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  1. #11
    Join Date
    Sep 2008
    Location
    VA BEACH
    Posts
    1,368
    Images
    23
    i am sure they used their common sense why, but wanted micahs input for their article since he owns a surf forecast site. but yeah, they're all about the big faces

  2. #12
    Join Date
    Jan 2010
    Location
    Bethany Beach
    Posts
    16
    As a lifeguard, year round surfer and paramedic in Sussex County, I have seen my fair share of spinal and surf injuries. Most of the time these people are completely oblivious to the waves, turn their back to the ocean, either hit their head or the weight of their head going backwards as the rest of the body drives forward causes an injury. It's pretty amazing. As a guard, I educate the people on my beach everyday. Every single lifeguard stand has a sign posted about the dangerous shorebreak on our beaches. Every day I call the patrons in from the water, gather them around the stand, and talk about the statistics of our shore break and spinal injuries. Sure there are some lifeguards that completely do not care. Please to not generalize us. This year I have not had a spinal injury near my stand. I have had them plenty before though. We cannot prevent everything. We cannot see everything. Accidents are going to happen. As a paramedic, I hear and see calls go out constantly for surf related injuries. We have kids, adults, elderly all becoming paralyzed on vacation. We have had fatalities from broken necks. It seems that the state tries to turn their head at these facts. There is no doubt that the massive shorebreak contributes to these injuries. It's common sense. If the water is barreling into the sand with no water to cushion underneath, you are going to receive more injuries then if the wave was barreling into even 3 ft of water. I would love to see something else done about this. Artificial reefs seem to be working elsewhere although there's not too many studies to support it (just yet). My gut tells me the state is too influenced by the business and property owners and their $$$ then to really care about the people it's supposed to be looking out for.

  3. #13
    In florida, they do all kinds of replenishment, yet no shore pound! A sandbar still exists.
    Can someone please explain why?

    I'm not an expert on replenishment, But I have a simple question. Why not pump some of the sand onto the sandbar at the same time you're pumping onto the beach and make sure to use the right type of sand. And pump it angularly. That would help protect the coastal property. The sandbar your creating helps protect since waves lose some of their energy off of that rather than slamming right onto the beach.

  4. #14
    Join Date
    Jun 2008
    Location
    Monmouth County
    Posts
    1,185
    When I broke my ribs last year it was like dead high tide.Matter of fact my broken rib anniversary is this Wednesday.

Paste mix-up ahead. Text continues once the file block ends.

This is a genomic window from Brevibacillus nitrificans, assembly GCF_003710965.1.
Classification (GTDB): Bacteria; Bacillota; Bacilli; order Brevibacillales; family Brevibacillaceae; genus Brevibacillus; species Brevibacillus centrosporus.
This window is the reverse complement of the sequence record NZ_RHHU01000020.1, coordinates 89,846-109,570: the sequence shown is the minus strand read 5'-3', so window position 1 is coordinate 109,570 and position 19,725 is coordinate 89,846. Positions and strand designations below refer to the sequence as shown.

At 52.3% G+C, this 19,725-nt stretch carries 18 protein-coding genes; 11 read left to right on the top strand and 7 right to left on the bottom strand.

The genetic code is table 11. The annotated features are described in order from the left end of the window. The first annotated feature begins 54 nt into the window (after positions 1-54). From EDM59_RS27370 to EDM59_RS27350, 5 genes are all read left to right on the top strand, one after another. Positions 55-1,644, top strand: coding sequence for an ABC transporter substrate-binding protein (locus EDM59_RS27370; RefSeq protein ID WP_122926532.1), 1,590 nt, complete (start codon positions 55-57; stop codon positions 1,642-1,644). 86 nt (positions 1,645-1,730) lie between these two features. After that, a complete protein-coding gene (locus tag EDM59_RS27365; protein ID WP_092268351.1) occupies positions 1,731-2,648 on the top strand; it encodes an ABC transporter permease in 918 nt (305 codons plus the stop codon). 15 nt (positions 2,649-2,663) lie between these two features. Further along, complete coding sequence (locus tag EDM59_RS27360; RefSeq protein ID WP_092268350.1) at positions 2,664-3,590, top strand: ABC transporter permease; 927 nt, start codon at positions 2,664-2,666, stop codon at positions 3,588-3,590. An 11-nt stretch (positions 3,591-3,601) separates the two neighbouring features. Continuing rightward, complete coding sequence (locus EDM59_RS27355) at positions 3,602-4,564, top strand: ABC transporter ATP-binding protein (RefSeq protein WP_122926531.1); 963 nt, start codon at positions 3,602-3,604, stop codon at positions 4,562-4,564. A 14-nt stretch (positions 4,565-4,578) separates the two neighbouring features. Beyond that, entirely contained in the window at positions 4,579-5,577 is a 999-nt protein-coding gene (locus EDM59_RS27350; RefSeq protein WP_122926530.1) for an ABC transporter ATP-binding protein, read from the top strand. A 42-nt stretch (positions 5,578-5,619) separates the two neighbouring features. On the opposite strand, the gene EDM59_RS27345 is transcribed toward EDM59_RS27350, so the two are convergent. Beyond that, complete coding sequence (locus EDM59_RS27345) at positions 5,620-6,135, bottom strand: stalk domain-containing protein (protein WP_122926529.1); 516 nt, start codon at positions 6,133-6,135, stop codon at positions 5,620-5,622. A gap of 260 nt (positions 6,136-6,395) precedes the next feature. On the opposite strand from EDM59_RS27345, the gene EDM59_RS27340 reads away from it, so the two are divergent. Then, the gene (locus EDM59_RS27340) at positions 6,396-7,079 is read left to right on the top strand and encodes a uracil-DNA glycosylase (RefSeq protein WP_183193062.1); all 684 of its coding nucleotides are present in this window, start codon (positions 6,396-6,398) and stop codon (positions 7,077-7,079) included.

5. #15
    Yeah, beach replenishment sucks because it messes with the normal barrier island hydrodynamics preventing sand bars from forming. Of course, our family's 1st floor oceanfront condo on 130th st in ocmd would be underwater right now if ocmd's replenishment never happened. But, man, 10 years ago I could get really fun waves right out front. I walked to my local break. Sweet! Now, unridable shore pound.

    I hope the reporter does his job and contacts some of the local beach patrols. I know they keep rescue stats and it would be good to see before and after rescue/injury data for places like OCMD that underwent beach replenishment.

    I'd also like to read to article when it comes out, so admin, can you post here if it ever gets published? Thanks.

  6. #16
    Join Date
    Sep 2010
    Location
    Wilmington,DE
    Posts
    237
    Images
    1

  7. #17
    That guy cowan and donnely they quoted are either manipulators or have no idea what their talking about. It reminds me of the propoganda that's written every time there's a shark attack trying to promote shark conservation with lies.

    Going swimming/boogie boarding/surfing is more dangerous in shore pound. DUH! How stupid are these people?
    It's like trying to argue that diving in the shallow end is just as safe as diving in the deep end. MORONS!

    Obviously just politics involved here.
    Last edited by shark-hunter; Aug 6, 2012 at 12:20 AM.

  8. #18
    It's just morons running each other over at the naval jetty.

  9. #19
    Join Date
    Jul 2012
    Location
    Ocean City Nj
    Posts
    325
    Images
    1
    I'm working on a new reef that I'm going to put out in front of my break. I will first seed the sand with special heavy seeds that will sink into the sand and within 6 months fire reef will start to sprout. i got these seeds from a lab. In one year ocean city NJ will be one of the heaviest reef breaks ever. this reef can turn anything over 1 foot into a head high slab. I will rule the surf spot! then become sponsored and eventually be part of the NFL hall of fame! HEAD HIGH SLABS BRO! wait for a 6 foot swell to hit my reef...... Thats right. I'm growing these reefs where ever you want for a very high price. PM guys for details and price!!!!!!!!!

  10. #20
    Join Date
    Aug 2010
    Location
    Kenai Peninsula, Alaska
    Posts
    470
    video interlude waimea shorepound :

    http://www.youtube.com/watch?v=kv1hQ...endscreen&NR=1